Tuesday, August 31, 2010

What Do Mice, Maggots, Manure & Eggs Have in Common ?

Officials are sharing details of their discovery at the two egg farms in the middle of the salmonella recall.

They say the farms failed to “fully implement” measures to prevent contamination, but that doesn't even begin to explain the problem.

At the Wright County Egg farm, which produces eggs, officials noted:

- Manure pits 4 to 8 feet high, the weight of which had pushed open doors allowing wild animals like rodents in to the egg-laying area.
- Live and dead flies “too numerous to count” in the egg-laying houses.
- Live and dead maggots “too numerous to count” in the manure pits.
- A door blocked by “excessive manure.”
- Employees failing to change protective clothing when moving from chicken house to chicken house.
- Non-chicken feathers in the hen houses. Wild birds flying and nesting in the chicken houses.
- Unbaited and unsealed holes appearing to be rodent burrows.
- Exterior structure damage, allowing animals’ access to the hen houses.
- Chickens that had escaped their cages, climbing up the manure piles to re-enter the hen houses and have contact with the egg-laying birds.
- A dark liquid, which appeared to be manure, seeping through the concrete foundation to the outside of the hen houses.
- A board on the ground, under which eight frogs were living.

At the Hillandale operations, investigators noted:

- Unsealed rodent holes
- Live rodents
- Gaps in the structure allowing live rodents and others to enter and exit the hen houses.
- Liquid manure streaming out of manure pits and in some cases onto the main floor.
- Standing water adjacent to the manure pits.

Darrell Trample, a poultry specialist at the Iowa State University, said last week that rodents and the bacteria they spread likely would be at the cause of any salmonella outbreak.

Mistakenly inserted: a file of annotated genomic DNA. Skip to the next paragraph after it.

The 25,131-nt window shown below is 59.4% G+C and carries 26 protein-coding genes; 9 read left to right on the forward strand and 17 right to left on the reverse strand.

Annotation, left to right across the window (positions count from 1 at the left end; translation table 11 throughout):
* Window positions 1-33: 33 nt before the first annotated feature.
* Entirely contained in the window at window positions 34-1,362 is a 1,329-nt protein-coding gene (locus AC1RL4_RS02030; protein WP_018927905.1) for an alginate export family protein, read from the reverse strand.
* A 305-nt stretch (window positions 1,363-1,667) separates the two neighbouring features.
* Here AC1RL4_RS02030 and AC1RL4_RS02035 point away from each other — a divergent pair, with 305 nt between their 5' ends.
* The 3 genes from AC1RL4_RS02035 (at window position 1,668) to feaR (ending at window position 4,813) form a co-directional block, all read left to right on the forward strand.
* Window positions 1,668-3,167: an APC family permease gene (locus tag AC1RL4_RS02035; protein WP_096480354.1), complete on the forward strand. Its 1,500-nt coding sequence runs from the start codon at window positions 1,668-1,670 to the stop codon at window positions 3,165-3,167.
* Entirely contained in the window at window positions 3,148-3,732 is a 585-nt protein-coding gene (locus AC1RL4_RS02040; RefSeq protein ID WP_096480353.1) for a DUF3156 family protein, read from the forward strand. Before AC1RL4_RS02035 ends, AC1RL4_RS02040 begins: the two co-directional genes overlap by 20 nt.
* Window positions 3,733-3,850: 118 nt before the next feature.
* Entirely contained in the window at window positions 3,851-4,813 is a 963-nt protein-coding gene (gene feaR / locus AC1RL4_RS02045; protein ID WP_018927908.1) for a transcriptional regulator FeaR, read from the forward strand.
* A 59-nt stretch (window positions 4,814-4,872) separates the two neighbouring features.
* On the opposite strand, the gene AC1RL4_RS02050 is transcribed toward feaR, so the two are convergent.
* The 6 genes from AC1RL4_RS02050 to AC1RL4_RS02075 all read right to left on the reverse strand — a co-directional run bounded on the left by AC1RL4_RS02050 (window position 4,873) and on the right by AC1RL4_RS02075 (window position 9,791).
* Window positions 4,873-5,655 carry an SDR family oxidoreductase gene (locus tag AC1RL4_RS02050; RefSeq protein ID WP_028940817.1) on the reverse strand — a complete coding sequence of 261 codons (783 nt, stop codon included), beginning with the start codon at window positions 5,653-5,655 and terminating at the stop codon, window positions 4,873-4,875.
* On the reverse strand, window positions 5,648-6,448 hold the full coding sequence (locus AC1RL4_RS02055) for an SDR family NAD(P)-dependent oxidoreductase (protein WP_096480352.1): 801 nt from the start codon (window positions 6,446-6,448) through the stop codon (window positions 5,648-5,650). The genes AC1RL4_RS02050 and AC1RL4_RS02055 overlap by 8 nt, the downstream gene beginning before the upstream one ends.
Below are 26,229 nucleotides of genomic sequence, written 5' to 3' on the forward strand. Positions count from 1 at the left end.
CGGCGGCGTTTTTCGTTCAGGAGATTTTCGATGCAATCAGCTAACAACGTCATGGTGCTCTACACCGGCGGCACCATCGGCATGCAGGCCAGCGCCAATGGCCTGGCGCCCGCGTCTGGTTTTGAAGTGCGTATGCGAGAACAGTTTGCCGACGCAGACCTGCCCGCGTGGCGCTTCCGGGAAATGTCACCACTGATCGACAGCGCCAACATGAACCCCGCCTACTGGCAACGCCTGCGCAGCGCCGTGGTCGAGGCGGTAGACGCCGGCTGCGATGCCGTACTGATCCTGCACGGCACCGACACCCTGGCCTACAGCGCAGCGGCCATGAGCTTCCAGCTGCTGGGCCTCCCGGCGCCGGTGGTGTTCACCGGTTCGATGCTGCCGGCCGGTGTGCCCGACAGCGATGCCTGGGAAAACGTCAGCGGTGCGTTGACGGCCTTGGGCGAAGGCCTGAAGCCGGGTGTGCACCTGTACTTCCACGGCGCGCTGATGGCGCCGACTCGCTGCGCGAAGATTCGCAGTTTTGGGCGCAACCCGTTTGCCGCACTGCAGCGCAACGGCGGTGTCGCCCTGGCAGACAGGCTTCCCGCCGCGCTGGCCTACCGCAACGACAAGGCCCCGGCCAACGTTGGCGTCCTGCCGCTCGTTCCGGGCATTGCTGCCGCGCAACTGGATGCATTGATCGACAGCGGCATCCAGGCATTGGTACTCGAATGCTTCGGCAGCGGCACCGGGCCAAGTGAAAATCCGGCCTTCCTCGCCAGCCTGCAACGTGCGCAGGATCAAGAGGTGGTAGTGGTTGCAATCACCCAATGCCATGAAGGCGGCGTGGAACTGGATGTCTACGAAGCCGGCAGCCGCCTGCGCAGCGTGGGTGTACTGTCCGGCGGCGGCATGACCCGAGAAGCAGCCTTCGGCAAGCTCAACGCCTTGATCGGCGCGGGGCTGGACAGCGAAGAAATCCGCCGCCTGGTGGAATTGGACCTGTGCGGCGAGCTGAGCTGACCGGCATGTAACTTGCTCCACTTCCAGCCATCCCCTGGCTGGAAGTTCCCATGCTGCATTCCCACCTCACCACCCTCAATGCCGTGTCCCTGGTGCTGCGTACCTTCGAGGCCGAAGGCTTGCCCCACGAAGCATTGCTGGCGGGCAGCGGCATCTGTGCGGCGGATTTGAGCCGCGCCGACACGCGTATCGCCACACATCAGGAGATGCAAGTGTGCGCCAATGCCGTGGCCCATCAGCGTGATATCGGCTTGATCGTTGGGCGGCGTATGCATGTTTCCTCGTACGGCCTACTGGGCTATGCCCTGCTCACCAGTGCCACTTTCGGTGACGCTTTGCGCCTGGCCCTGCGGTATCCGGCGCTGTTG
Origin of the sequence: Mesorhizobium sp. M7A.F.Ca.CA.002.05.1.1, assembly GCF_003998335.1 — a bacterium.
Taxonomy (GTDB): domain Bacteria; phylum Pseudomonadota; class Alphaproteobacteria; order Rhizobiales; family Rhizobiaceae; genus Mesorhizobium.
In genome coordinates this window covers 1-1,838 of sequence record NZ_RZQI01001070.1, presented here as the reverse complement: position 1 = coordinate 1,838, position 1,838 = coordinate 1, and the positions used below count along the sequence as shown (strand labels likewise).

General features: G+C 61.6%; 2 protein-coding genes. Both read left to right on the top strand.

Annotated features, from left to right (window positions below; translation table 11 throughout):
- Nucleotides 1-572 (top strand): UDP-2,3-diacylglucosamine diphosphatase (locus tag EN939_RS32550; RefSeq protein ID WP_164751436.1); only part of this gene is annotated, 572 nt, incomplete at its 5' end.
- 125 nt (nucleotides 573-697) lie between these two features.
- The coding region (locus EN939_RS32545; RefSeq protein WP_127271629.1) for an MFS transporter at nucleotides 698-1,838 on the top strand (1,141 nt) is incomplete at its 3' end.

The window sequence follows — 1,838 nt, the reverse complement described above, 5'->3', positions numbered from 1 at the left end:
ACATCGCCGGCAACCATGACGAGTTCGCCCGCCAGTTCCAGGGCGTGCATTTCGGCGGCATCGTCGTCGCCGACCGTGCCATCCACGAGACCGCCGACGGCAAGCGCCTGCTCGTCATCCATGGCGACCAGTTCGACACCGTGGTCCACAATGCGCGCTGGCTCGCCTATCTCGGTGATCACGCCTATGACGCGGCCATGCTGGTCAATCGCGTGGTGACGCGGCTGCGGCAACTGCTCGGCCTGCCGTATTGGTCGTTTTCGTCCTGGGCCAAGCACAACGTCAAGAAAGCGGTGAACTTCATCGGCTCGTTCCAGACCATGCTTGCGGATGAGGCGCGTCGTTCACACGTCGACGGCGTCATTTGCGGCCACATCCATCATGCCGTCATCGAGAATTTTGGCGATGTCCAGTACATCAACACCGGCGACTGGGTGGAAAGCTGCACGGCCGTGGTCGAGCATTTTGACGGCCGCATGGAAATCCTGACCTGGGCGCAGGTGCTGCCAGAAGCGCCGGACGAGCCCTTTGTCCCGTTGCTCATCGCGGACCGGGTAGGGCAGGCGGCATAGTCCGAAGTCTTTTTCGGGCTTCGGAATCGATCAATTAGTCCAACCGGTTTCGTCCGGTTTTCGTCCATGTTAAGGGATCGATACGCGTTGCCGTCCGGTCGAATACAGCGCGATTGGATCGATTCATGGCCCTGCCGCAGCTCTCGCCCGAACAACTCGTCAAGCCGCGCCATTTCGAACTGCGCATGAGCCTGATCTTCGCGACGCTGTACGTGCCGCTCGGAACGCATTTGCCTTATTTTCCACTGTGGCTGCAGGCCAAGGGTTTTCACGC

(FDA) inspectors have once again found infected chicken feed. This contaminated feed is now being linked to the ongoing salmonella outbreak.

U.S. regulators would only say that they will consider the set of circumstances at the massive egg production operations and determine what action will be taken next.

Candidate Brenna Findley, Republican candidate for Iowa attorney general criticized the Democratic incumbent on Monday for accepting a $10,000 campaign contribution in 2005 from the family at the heart of a national egg recall.

After the criticism, Attorney General Tom Miller agreed to return the money.

Peter DeCoster, the son of Wright County Egg owner Austin "Jack" DeCoster, made the $10,000 donation to Miller on Dec. 28, 2005. The donation came after a 2000 agreement between the state and Jack DeCoster, in which he agreed to be labeled a "habitual offender," a designation intended to prevent him from opening any new farms for about four years. He earlier had been repeatedly fined for environmental violations, many of them involving hog waste.

Wright County Egg now is at the center of a recall of more than 550 million eggs that could contain salmonella. Some of the eggs were produced by another company, Hillandale Farms, that received feed from one of DeCoster's businesses.

"It is shocking that Miller would accept $10,000 from the DeCosters," Findley said. "Iowans deserve an open and transparent political process, free of backscratching and special deals."

A call to DeCoster wasn't returned.

Miller said he would return the money, but he defended his record of enforcing environmental laws against the DeCoster operations.

"In this state, no one was stronger on DeCoster than our office," Miller said in a telephone interview with The Associated Press. "We were the ones on the front lines prosecuting him."

Miller said his office effectively prosecuted DeCoster, making him the first and only person to be deemed a "habitual violator" in Iowa.

"We had a huge battle with Jack DeCoster in the '90s over the pollution issue at the hog lots," Miller said. "We got enough violations prosecuted that he saw it would be inevitable that we would get habitual violators status, so he agreed to that."

After that action in 2000, Miller said DeCoster complied with environmental rules and he saw no reason why he shouldn't accept the contribution. He conceded, though, that the egg recall changed everything.

"Had I known that they would have these problems five years later, I would not have accepted that contribution," he said. "I'm going to return the contribution."